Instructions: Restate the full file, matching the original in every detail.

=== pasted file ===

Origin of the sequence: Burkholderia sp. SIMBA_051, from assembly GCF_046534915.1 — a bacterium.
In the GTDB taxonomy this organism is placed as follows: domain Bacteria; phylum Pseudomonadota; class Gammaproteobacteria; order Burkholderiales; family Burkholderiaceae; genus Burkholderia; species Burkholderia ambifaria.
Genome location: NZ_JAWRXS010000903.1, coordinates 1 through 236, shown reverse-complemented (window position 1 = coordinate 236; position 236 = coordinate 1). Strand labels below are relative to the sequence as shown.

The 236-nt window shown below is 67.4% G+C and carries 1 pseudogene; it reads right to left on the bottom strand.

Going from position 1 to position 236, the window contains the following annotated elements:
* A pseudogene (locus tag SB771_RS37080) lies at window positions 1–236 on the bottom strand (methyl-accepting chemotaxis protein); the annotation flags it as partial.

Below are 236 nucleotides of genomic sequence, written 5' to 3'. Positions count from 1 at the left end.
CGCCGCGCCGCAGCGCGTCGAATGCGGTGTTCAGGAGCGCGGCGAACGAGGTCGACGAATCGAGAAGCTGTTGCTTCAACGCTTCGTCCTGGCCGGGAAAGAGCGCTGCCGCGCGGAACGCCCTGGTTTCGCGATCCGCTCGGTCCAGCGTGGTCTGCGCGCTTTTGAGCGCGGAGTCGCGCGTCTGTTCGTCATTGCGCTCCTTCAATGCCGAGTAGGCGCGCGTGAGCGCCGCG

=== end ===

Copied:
Origin of the sequence: Burkholderia sp. SIMBA_051, from assembly GCF_046534915.1 — a bacterium.
In the GTDB taxonomy this organism is placed as follows: domain Bacteria; phylum Pseudomonadota; class Gammaproteobacteria; order Burkholderiales; family Burkholderiaceae; genus Burkholderia; species Burkholderia ambifaria.
Genome location: NZ_JAWRXS010000903.1, coordinates 1 through 236, shown reverse-complemented (window position 1 = coordinate 236; position 236 = coordinate 1). Strand labels below are relative to the sequence as shown.

The 236-nt window shown below is 67.4% G+C and carries 1 pseudogene; it reads right to left on the bottom strand.

Going from position 1 to position 236, the window contains the following annotated elements:
* A pseudogene (locus tag SB771_RS37080) lies at window positions 1–236 on the bottom strand (methyl-accepting chemotaxis protein); the annotation flags it as partial.

Below are 236 nucleotides of genomic sequence, written 5' to 3'. Positions count from 1 at the left end.
CGCCGCGCCGCAGCGCGTCGAATGCGGTGTTCAGGAGCGCGGCGAACGAGGTCGACGAATCGAGAAGCTGTTGCTTCAACGCTTCGTCCTGGCCGGGAAAGAGCGCTGCCGCGCGGAACGCCCTGGTTTCGCGATCCGCTCGGTCCAGCGTGGTCTGCGCGCTTTTGAGCGCGGAGTCGCGCGTCTGTTCGTCATTGCGCTCCTTCAATGCCGAGTAGGCGCGCGTGAGCGCCGCG